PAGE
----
Do you have to have a wedding reception?

My fiance and I are not party people. I personally don’t want to have a big party. We would rather just go out to dinner with a few close family and friends.
Do you have to have a reception? How do you tell your guests, "Thanks for coming to the wedding, sorry we’re not going to feed you, you can just leave now!"
I want to avoid that. I feel like my family will expect a big reception, but I’m not having a wedding planner and wouldn’t even know how to plan or know how to run a reception.
What do I do?

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16 Responses to Do you have to have a wedding reception?

  1. Nita R says:

    no, you dont’ have to. my husband and i just had finger foods and cake. no dancing, flower toss or garder throw. i was very happy with it. we got in and out, but at the same time it was very memorable.

  2. SChi25 says:

    A reception is not at all required, and technically, a dinner with family members after would technically be your reception. A reception is any kind of celebration after a wedding ceremony. Many couples choose the restaurant option because it’s less expensive and less of a hassle.

    However, I would only invite guests to your ceremony that you plan on inviting out after. You really should also foot the dinner bill as well. Guests coming to a wedding ceremony should get something after as a token of your appreciation for their attendance, their gift if they give you one, etc. Be it a favor, or a meal afterward, it’s up to you. Just think about it – the ceremony lasts maybe an hour tops (usually a half hour), so guests will come all the way there, sit for 30 minutes, and then leave? You really should do something. It doesn’t have to be a big fancy party. Even a pot-luck style BBQ at a family member’s house after is just fine.

    Anyone you don’t want to provide for after the ceremony, don’t invite them. It’ll make things much easier.

  3. Jen S. says:

    Well, I think you should only have a reception if you want to, but in any event I think you should feed the people you invite. Even if it’s just for cocktails & hor’dourves in your backyard, or dinner at a restaurant & wine or something. It gives you a chance to thank everyone for sharing such a special day with the two of you.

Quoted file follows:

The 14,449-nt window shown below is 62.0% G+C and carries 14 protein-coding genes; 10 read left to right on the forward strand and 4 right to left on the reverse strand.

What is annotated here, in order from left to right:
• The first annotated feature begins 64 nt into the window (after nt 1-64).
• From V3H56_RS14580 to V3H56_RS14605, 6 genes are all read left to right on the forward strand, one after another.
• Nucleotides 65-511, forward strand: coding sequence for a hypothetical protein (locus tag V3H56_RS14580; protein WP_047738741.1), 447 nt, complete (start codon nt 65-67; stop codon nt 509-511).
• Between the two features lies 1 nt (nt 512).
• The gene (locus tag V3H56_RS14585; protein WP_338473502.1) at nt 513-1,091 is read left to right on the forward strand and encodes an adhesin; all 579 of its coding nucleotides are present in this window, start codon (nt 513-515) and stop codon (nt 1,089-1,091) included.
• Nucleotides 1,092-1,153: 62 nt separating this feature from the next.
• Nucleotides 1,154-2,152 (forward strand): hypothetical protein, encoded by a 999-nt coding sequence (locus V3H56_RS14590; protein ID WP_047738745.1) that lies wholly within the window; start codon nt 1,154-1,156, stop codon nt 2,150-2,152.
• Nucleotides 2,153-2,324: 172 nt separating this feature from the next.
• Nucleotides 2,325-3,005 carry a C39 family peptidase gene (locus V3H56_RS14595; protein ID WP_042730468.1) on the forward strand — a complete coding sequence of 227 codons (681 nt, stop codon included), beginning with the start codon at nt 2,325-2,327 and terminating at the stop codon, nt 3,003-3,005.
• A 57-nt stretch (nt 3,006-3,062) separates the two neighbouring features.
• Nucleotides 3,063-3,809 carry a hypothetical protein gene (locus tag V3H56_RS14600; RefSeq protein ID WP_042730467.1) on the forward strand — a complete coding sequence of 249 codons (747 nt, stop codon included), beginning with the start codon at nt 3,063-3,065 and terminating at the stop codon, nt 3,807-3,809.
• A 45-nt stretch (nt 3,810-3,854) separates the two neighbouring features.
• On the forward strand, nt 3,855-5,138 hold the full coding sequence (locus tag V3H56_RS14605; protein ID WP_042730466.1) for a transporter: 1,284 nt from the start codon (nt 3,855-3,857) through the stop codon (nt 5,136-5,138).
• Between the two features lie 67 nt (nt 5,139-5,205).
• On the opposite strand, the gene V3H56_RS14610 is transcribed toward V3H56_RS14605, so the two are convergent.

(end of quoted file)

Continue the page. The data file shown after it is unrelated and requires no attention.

As far as planning, try going to theknot.com or weddingwire.com they have helpful checklists on everything you need to get done for your wedding & reception…I could give you tips if you’d like I am starting my own wedding planning business, just let me know & I’ll give you my contact info.

  4. Bekki B says:

    Why not have a cake and punch reception? You need to have something for your guests. Many times, you can hav ea cake and punch reception the same place as the wedding, and it’s not as long as the traditional reception.

  5. Sage says:

    If you don’t want a big reception, then just have a small ceremony with only those close friends and family that you want to take to dinner. If it is important to you to have all those other people at your wedding, then you will have to offer them some type of reception. It doesn’t have to be anything too major, but you should at least offer a few snacks or have people bring in pot luck dishes, for after the ceremony. Everybody is going to be congregated by the same place for the ceremony so they are going to want to stay and chat for a while.

  6. Mrs.2Qz says:

    Take it from someone who went through the whole reception thing. First and foremost it is a day for you and your fiance to remember, NO ONE ELSE. They are there to SHARE in the occasion with you, but what they desire is not FIRST nor FOREMOST. Personally the idea of a small dinner reception with close friends and family will be something memorable to you and which won’t leave you in debt. Simply provide invitation cards to those whom you wish to attend, and if any else asks before the wedding if there’s a reception simply explain that it is a small reception with intimate friends and family, PERIOD. Congratulations, & don’t stress.

  7. Anne says:

    My reception was probably just an hour, tops. The guests had some finger foods while we were finishing up our pictures (cheese and cracker, fruit, veggies trays, nothing elaborate). We went to the reception, the maid of honor did a toast. We went and cut the cakes and then just mingled and thanked everyone for coming. No sit-down dinner, no dancing, nothing fancy…just a time to talk a little with all of our guests. We only had about 80 people at the wedding. I’ve never been to a wedding that had no reception, but I’ve been to several that essentially just had cake and punch.

    The best way to have that simple reception is to have like a 2pm wedding because then no one is expecting a full meal. Do the cake and punch with all your guests, and then arrange to meet your family and closest friends for dinner later in the evening.

    Best of luck to you!

  8. ? says:

    At the wedding I would have finger food and punch. On the invites I would put a "social" immediately following the ceremony instead of reception.

  9. Mrs. J. loves her husband! says:

    You don’t "have to" do anything. It’s your wedding & you can do as you wish. I do think it would be polite to your guests if you at least had refreshments for them of some kind. They’re taking time out of their week to come to your wedding and [hopefully] give you presents. It’s the least you could do.

  10. Sarah Louise says:

    well im hvain a big party after mine but my parents didnt when they got married erm…6 years ago it was wonderful, about 20 close friends and family then at about 5pm we went to catch our plane to dominican rep. while they carried on drinking, they knew it wasent an evening do-just explain to them